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2.2: Adding Integers - Mathematics


Like our work with the whole numbers, addition of integers is best explained through the use of number line diagrams. However, before we start, let’s take a moment to discuss the concept of a vector.

Vectors

A vector is a mathematical object that possesses two import qualities: (1) magnitude or length, and (2) directon.

Vectors are a fundamental problem solving tool in mathematics, science, and engineering. In physics, vectors are used to represent forces, position, velocity, and acceleration, while engineers use vectors to represent both internal and external forces on structures, such as bridges and buildings. In this course, and in this particular section, we will concentrate on the use of vectors to help explain addition of integers.

Vectors on the Number Line

Consider the number line in Figure (PageIndex{1}).

Above the line we’ve drawn a vector with tail starting at the integer 0 and arrowhead finishing at the integer 4. There are two important things to note about this vector:

  1. The magnitude (length) of the vector in Figure (PageIndex{1}) is four.
  2. The vector in Figure (PageIndex{1}) points to the right.

We will agree that the vector in Figure (PageIndex{1}) represents positive four. It is not important that the vector start at the origin. Consider, for example, the vector pictured in Figure (PageIndex{2}).

Again, there are two important observations to be made:

  1. The magnitude (length) of the vector in Figure (PageIndex{2}) is four.
  2. The vector in Figure (PageIndex{2}) points to the right.

Hopefully, you have the idea. Any vector that has length 4 and points to the right will represent positive four, regardless of its starting or finishing point. Conversely, consider the vector in Figure (PageIndex{3}), which starts at the integer 4 and finishes at the integer −3.

Two observations:

  1. The magnitude (length) of the vector in Figure (PageIndex{3}) is seven.
  2. The vector in Figure (PageIndex{3}) points to the left.

We will agree that the vector in Figure (PageIndex{3}) represents negative seven. We could select different starting and finishing points for our vector, but as long as the vector has length seven and points to the left, it represents the integer −7.

Important Observation

A vector pointing to the right represents a positive number. A vector pointing to the left represents a negative number.

Magnitude and Absolute Value

In Figure (PageIndex{1}) and Figure (PageIndex{2}), the vectors pictured represent the integer positive four. Note that the absolute value of four is four; that is, |4| = 4. Note also that this absolute value is the magnitude or length of the vectors representing the integer positive four in Figure (PageIndex{1}) and Figure (PageIndex{2}).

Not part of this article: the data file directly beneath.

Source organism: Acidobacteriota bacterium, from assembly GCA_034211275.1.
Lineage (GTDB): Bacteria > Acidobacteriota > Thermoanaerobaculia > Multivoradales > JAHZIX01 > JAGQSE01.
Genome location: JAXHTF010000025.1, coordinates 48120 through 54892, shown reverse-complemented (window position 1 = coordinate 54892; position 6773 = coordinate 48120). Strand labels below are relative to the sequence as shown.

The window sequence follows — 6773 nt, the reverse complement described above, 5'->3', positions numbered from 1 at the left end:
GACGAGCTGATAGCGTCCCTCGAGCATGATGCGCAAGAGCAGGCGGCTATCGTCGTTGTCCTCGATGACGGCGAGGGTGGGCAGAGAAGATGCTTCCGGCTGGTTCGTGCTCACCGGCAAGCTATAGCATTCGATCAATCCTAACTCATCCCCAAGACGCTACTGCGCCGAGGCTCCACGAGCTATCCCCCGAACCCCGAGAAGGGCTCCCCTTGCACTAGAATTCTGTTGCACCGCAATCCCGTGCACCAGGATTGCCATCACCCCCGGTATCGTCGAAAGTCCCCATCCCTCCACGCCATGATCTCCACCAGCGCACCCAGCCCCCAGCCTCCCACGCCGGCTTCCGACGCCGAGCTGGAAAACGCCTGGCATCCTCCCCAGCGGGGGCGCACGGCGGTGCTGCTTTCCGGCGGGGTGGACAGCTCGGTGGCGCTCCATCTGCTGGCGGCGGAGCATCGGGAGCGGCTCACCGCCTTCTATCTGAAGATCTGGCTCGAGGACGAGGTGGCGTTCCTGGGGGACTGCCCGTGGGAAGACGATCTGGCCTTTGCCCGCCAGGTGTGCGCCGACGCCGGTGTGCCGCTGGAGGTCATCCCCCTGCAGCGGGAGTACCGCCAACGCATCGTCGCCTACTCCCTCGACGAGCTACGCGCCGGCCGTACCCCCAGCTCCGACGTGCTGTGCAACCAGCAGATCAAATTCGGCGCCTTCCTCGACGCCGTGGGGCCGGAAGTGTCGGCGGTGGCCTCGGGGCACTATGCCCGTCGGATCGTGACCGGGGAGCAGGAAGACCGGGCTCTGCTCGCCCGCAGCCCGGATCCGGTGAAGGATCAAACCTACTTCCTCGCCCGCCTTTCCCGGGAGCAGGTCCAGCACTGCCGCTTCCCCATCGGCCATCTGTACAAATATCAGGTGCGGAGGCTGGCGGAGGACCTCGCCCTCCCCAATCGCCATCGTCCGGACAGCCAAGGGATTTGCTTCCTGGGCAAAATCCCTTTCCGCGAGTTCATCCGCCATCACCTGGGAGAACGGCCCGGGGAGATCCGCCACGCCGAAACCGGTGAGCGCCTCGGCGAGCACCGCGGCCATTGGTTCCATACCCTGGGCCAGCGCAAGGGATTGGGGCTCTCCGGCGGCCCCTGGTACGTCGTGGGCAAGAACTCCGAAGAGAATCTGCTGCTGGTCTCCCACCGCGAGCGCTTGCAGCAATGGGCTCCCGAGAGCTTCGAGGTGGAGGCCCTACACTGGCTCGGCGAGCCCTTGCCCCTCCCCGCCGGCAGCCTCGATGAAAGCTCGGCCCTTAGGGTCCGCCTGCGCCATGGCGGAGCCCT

In Figure (PageIndex{3}), the vector pictured represents the integer −7. Note that | − 7| = 7. This shows that the absolute value represents the magnitude or length of the vector representing −7.

Magnitude and Absolute Value

If a is an integer, then |a| gives the magnitude or length of the vector that represents the integer a.

Adding Integers with Like Signs

Because the positive integers are also whole numbers, we’ve already seen how to add to them in Section 1.2.

Example 1

Find the sum 3 + 4.

Solution

To add the positive integers 3 and 4, proceed as follows.

  1. Start at the integer 0, then draw a vector 3 units in length pointing to the right, as shown in Figure (PageIndex{4}). This arrow has magnitude (length) three and represents the positive integer 3.
  2. Draw a second vector of length four that points to the right, starting at the end of the first vector representing the positive integer 3. This arrow has magnitude (length) four and represents the positive integer 4.
  3. The sum of the positive integers 3 and 4 could be represented by a vector that starts at the integer 0 and ends at the positive integer 7. However, we prefer to mark this sum on the number line as a solid dot at the positive integer 7. This integer represents the sum of the positive integers 3 and 4.

Thus, 3 + 4 = 7

Exercise

Use a number line diagram to show the sum 5 + 7.

Answer

12

Negative integers are added in a similar fashion.

Example 2

Find the sum −3+(−4).

Solution

To add the negative integers −3 and −4, proceed as follows.

  1. Start at the integer 0, then draw a vector 3 units in length pointing to the left, as shown in Figure (PageIndex{5}). This arrow has magnitude (length) three and represents the negative integer −3.
  2. Draw a second vector of length four that points to the left, starting at the end of the first vector representing the negative integer −3. This arrow has magnitude (length) four and represents the negative integer −4.